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UK Set to Celebrate the Life and Works
of Langston Hughes

By Brad Duncan

 

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The Langston Hughes Centennial Celebration kicks off with UK Opera's production of "Street Scene," libretto by Hughes and music by Kurt Weill, produced by Everett McCorvey, director of the UK opera program. "Street Scene" is set on the Lower East Side of New York in the 1940s and tells the story of a day in the life of the Maurrant family.

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Oct. 10, 2002 (Lexington, Ky.) -- This year marks the 100th anniversary of the birth of Langston Hughes, and during October, the University of Kentucky will sponsor a series of events based on his works. Hughes was a prolific playwright, fiction writer and the Poet Laureate of Harlem.

The Langston Hughes Centennial Celebration kicks off with UK Opera's production of "Street Scene," libretto by Hughes and music by Kurt Weill, produced by Everett McCorvey, director of the UK opera program. "Street Scene" is set on the Lower East Side of New York in the 1940s and tells the story of a day in the life of the Maurrant family. It contains a variety of music from classical to jazz with a mixture of comedy and tragedy.

Performances will take place at the Lexington Opera House at 8 p.m. on Friday, Oct. 11; Thursday, Oct. 17; and Saturday, Oct. 19, with a 2 p.m. matinee on Sunday, Oct. 13. For ticket information, call the Singletary Center for the Arts Ticket Office at (859) 257-4929.

The celebration also includes the following events:

At 7:30 p.m Monday, Oct. 14, a keynote lecture will be given by Arnold Rampersad, the Stanford University Sara Hart Kimball Professor in the Humanities, author of Hughes' biography, and co-executor of Hughes' estate. Rampersad will speak on the life and works of Hughes. The free lecture will be given in the William T. Young Library auditorium.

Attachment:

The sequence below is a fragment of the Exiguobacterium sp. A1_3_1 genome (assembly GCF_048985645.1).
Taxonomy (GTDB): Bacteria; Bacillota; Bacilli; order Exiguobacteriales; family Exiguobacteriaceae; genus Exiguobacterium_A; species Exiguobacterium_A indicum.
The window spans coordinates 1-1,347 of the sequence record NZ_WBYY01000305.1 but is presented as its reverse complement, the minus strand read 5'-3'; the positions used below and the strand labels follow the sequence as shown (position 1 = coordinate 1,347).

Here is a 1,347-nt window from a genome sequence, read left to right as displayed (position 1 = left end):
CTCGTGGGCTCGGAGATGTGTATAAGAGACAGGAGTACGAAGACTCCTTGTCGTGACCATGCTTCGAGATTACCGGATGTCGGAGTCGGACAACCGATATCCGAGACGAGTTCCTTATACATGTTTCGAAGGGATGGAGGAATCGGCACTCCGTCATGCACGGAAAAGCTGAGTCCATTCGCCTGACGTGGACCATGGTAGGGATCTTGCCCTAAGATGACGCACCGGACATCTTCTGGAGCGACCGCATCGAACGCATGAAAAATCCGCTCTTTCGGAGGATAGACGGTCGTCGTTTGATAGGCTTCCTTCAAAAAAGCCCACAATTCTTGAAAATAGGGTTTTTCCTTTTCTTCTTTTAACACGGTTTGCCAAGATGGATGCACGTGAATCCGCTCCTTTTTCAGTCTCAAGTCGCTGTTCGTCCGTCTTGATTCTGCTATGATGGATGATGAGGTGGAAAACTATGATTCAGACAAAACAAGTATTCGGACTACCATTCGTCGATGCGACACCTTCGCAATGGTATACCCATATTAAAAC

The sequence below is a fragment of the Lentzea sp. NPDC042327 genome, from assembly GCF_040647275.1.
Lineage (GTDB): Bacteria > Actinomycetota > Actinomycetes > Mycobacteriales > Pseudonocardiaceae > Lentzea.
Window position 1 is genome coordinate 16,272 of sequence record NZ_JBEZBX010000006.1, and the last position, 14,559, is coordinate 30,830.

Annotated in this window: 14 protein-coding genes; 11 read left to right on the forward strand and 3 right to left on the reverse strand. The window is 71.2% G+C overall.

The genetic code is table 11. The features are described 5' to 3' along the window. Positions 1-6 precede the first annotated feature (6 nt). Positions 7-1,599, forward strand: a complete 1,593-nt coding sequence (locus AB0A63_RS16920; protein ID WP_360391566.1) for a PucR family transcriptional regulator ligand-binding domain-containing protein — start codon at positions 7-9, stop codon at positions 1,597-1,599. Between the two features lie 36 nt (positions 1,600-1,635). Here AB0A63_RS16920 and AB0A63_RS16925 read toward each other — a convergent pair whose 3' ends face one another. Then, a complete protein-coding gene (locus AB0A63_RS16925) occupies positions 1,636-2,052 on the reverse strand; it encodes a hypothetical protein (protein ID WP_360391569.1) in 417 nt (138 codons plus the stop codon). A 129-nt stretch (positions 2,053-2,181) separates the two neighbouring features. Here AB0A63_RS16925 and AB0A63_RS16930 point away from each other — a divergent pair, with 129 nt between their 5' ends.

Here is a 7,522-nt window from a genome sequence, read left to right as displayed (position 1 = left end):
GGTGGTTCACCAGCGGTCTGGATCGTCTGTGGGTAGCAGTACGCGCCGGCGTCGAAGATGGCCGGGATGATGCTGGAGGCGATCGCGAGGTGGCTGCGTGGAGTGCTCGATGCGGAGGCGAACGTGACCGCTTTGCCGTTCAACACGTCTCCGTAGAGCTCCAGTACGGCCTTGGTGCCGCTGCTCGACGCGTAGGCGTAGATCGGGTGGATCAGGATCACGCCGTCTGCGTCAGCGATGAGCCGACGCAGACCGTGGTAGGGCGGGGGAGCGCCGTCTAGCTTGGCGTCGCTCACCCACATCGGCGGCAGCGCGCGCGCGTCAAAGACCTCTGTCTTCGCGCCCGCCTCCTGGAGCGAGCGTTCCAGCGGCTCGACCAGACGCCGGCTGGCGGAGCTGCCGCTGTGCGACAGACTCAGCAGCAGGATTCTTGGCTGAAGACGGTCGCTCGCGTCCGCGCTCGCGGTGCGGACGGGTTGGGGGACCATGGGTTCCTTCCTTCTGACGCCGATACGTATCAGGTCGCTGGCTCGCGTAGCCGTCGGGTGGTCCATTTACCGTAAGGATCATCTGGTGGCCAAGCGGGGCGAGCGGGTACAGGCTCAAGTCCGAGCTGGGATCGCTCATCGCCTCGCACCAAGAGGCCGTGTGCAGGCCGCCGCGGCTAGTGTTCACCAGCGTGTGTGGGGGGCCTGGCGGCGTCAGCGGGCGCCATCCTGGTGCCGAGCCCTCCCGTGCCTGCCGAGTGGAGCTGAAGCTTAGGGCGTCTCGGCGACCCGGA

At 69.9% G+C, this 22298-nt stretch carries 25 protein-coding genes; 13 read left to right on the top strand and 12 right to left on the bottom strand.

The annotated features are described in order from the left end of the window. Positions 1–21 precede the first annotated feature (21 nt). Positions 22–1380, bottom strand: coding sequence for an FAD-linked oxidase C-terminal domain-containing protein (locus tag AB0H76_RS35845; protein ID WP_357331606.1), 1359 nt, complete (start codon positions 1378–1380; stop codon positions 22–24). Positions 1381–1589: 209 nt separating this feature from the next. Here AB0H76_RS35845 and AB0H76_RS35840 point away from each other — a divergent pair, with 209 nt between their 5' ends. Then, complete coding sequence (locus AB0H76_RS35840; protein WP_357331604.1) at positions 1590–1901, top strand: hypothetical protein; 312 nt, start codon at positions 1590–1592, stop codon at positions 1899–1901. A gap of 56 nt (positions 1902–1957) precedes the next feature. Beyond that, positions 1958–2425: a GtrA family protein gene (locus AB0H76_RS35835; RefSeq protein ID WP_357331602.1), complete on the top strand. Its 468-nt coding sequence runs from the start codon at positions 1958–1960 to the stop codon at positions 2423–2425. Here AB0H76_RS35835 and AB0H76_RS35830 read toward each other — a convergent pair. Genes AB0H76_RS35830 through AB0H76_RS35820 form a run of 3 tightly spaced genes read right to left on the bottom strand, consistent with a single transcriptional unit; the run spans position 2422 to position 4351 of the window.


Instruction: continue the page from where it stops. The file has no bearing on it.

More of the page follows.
On Tuesday, Oct. 15, a day-long "Symposium on the Harlem Renaissance" will be held at the UK Student Center. Leading scholars of the Harlem Renaissance and a noted Kurt Weill historian will give talks on Hughes, music and literature, and issues of gender and race in the early 20th century. Admission to all sessions is free. The schedule is as follows:

-- 9:30 a.m. Coffee and doughnuts

-- 9:45 a.m. Meta DuEwa Jones, professor of English, George Washington University,
Author, "Jazz Prosodies: Orality and Textuality," (Callalo 25.1)

-- 11 a.m. Kenneth Warren, professor of English, University of Chicago
Author, "Black and White Strangers: Race and American Literary Realism"

-- 2 p.m. Mason Stokes, professor of English, Skidmore College
Author, "The Color of Sex: Whiteness, Heterosexuality and the Fictions of White Supremacy"

-- 3:30 p.m. Jürgen Schebera
Kurt Weill Scholar and author, "Kurt Weill, an Illustrated Life"
Berlin, Germany

On Wednesday, Oct. 16, vocal students and others from the UK College of Fine Arts, under the direction of Cliff Jackson, will give a concert featuring works by American composers who set Hughes' words to music. This free event will take place at 8 p.m. in Memorial Hall.

The final event will be a free student-led Poetry Slam at 8 p.m. Friday, Oct. 18, in Center Theatre of the Student Center. Open to participation from the entire Lexington community, prizes will be awarded for the best performers.

"This is a major event in the history of this university," McCorvey said. "In Arnold Rampersad, we are bringing to campus one of the foremost African-American scholars of our generation. He not only has written biographies on Langston Hughes but also of sports icons Jackie Robinson and Arthur Ashe. The opera 'Street Scene' is another milestone in the history of American opera because it is the collaboration of an African American and a Jewish immigrant writing on the life immigrants in New York."


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